Most minor swelling and redness
(inflammation) from a tattoo can be treated at home. If your tattoo artist gave
you instructions, follow them carefully.
If you did not receive
instructions for skin care of the tattoo site, try the following:
Stop any bleeding. Minimal bleeding can be
stopped by applying direct pressure to the wound. It is normal for the tattoo
site to ooze small amounts of blood for up to 24 hours and clear, yellow, or
blood-tinged fluid for several days.
cold pack to help reduce the swelling, bruising, or
itching. Never apply ice directly to the skin. This can cause tissue damage.
Put a layer of fabric between the cold pack and the skin.
antihistamine, such as Benadryl or Chlor-Trimeton, to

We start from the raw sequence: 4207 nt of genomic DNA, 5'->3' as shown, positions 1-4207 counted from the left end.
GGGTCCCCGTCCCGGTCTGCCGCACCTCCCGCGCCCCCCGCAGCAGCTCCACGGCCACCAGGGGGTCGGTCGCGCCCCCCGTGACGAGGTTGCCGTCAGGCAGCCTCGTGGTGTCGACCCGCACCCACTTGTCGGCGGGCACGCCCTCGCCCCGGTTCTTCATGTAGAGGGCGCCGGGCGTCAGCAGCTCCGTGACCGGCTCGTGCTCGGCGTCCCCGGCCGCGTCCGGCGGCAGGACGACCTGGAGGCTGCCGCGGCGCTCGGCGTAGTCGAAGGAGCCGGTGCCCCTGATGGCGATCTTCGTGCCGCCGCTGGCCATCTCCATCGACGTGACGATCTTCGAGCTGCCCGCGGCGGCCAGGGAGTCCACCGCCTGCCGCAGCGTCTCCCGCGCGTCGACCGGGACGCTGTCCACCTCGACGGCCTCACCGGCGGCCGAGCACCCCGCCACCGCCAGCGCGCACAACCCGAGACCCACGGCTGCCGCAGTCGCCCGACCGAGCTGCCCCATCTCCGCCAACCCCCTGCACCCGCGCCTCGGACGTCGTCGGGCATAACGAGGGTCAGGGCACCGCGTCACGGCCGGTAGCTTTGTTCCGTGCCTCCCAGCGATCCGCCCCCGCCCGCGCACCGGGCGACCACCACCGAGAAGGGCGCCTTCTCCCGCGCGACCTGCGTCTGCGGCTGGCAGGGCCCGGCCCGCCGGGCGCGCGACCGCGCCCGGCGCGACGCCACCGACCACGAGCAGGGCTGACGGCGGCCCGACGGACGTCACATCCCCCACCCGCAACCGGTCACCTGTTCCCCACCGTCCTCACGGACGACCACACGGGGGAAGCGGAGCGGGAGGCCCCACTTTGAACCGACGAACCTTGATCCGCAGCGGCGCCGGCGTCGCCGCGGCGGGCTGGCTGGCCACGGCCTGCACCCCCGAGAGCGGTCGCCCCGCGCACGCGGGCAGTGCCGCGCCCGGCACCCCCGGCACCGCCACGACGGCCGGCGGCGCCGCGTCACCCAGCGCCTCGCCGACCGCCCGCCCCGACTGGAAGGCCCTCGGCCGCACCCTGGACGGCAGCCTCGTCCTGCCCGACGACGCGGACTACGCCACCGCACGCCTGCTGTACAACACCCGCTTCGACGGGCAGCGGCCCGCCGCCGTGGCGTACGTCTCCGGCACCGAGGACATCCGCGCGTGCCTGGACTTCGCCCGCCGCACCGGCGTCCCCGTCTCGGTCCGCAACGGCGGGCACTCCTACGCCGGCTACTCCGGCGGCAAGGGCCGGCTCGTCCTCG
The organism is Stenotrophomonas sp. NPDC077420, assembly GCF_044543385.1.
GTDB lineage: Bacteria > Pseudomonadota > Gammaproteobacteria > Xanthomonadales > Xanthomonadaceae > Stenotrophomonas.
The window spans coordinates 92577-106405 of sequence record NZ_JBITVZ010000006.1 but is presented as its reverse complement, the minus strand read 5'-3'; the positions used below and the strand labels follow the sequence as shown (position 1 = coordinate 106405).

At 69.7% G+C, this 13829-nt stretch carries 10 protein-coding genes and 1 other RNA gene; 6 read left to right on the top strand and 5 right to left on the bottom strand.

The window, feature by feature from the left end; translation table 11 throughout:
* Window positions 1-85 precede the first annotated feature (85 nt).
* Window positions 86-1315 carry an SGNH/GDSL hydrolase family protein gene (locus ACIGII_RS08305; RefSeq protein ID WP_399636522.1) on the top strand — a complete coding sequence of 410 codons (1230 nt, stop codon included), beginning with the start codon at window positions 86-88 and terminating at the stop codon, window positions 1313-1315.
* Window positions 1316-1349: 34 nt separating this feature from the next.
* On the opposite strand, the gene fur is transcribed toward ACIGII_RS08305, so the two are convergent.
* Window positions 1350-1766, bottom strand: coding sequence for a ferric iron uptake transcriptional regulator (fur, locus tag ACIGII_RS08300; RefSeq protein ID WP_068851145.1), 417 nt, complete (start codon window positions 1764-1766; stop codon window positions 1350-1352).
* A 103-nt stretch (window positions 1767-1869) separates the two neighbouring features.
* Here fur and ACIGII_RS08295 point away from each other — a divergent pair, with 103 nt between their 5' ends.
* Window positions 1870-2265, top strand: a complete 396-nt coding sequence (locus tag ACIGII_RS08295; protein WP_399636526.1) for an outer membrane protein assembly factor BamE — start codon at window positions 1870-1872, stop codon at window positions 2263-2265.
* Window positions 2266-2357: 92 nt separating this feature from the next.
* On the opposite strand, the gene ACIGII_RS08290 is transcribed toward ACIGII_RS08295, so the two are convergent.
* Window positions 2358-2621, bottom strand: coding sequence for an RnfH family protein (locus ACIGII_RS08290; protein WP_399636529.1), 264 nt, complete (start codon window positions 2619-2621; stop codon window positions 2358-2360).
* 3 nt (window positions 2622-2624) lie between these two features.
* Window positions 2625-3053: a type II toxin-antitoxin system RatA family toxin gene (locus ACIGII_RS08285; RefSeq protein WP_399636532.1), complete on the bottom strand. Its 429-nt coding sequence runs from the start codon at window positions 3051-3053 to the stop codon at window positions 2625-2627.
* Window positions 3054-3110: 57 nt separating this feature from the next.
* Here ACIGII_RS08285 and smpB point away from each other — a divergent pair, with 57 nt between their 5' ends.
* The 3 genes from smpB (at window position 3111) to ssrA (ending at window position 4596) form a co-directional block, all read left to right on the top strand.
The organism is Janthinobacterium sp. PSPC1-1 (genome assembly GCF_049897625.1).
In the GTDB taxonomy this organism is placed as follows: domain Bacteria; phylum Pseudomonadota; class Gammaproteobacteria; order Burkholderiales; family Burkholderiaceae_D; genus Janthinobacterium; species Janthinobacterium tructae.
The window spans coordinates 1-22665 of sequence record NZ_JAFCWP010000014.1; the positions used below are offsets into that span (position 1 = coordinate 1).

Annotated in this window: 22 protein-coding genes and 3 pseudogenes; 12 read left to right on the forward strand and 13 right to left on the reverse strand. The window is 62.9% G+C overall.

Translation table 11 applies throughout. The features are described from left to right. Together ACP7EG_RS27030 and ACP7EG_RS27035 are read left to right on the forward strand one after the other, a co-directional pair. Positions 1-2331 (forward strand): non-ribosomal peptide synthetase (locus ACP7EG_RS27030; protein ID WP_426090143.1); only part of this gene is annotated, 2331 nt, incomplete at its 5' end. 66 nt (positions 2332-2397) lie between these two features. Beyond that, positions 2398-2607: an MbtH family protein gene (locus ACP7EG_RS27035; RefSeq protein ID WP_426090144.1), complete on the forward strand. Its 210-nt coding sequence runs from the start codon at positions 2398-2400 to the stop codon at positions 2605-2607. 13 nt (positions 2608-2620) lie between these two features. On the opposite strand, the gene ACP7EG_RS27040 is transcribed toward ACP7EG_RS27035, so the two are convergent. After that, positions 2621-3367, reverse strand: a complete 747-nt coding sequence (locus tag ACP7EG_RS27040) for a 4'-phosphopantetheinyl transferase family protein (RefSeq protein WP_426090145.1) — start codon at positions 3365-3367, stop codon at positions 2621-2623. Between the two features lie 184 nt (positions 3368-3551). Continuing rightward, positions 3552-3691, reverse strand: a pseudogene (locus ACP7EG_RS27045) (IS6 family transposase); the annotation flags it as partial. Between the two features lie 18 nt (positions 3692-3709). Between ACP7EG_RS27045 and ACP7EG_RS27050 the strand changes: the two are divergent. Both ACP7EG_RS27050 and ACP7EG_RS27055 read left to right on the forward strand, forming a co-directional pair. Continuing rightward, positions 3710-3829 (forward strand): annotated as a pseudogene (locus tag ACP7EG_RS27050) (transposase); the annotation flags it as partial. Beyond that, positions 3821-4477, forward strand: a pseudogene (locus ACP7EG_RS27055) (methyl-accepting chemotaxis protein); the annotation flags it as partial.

hives and relieve itching. Be sure to read and follow
any warning on the label. Do not use strong soaps, detergents, and other
chemicals, which can make itching worse.
Protect your tattoo with a
bandage if it might become dirty or irritated.
Apply an antibiotic ointment, such as
Polysporin or Bacitracin, to a nonstick bandage, such as
Apply the nonstick bandage with the ointment on it to the
tattoo site. The ointment will prevent the irritated skin from sticking to the
bandage. Putting the ointment on the bandage first will be less painful. If a
skin rash or itching under the bandage starts, wash the ointment off and don't
use that type of ointment again. The rash may mean an allergic
Apply a clean bandage once a day and change the bandage
if it gets wet. If the bandage does stick, soak the tattoo area in warm water
for a few minutes or take the bandage off under running water in the
Leave the bandage off with the skin open to air whenever
Medicine you can buy without a prescription
Try a nonprescription
medicine to help treat your pain: